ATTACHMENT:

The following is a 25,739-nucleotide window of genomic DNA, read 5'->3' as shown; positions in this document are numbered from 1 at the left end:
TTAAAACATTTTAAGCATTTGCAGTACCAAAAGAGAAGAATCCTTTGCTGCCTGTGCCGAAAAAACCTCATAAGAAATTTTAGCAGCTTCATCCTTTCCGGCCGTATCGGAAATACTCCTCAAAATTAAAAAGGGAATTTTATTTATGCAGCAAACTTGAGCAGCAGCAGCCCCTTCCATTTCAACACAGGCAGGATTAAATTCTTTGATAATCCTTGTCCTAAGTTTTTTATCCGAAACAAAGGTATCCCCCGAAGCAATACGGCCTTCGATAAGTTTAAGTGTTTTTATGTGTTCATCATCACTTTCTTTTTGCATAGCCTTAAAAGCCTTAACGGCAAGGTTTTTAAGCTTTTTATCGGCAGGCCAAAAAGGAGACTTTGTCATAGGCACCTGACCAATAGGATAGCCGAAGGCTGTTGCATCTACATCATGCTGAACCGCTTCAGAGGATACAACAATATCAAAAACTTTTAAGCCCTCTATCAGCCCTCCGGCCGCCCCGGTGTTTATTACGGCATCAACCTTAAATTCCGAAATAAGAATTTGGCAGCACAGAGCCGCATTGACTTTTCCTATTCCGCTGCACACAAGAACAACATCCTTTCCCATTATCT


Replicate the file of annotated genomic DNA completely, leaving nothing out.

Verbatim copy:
The following is a 25,739-nucleotide window of genomic DNA, read 5'->3' as shown; positions in this document are numbered from 1 at the left end:
TTAAAACATTTTAAGCATTTGCAGTACCAAAAGAGAAGAATCCTTTGCTGCCTGTGCCGAAAAAACCTCATAAGAAATTTTAGCAGCTTCATCCTTTCCGGCCGTATCGGAAATACTCCTCAAAATTAAAAAGGGAATTTTATTTATGCAGCAAACTTGAGCAGCAGCAGCCCCTTCCATTTCAACACAGGCAGGATTAAATTCTTTGATAATCCTTGTCCTAAGTTTTTTATCCGAAACAAAGGTATCCCCCGAAGCAATACGGCCTTCGATAAGTTTAAGTGTTTTTATGTGTTCATCATCACTTTCTTTTTGCATAGCCTTAAAAGCCTTAACGGCAAGGTTTTTAAGCTTTTTATCGGCAGGCCAAAAAGGAGACTTTGTCATAGGCACCTGACCAATAGGATAGCCGAAGGCTGTTGCATCTACATCATGCTGAACCGCTTCAGAGGATACAACAATATCAAAAACTTTTAAGCCCTCTATCAGCCCTCCGGCCGCCCCGGTGTTTATTACGGCATCAACCTTAAATTCCGAAATAAGAATTTGGCAGCACAGAGCCGCATTGACTTTTCCTATTCCGCTGCACACAAGAACAACATCCTTTCCCATTATCT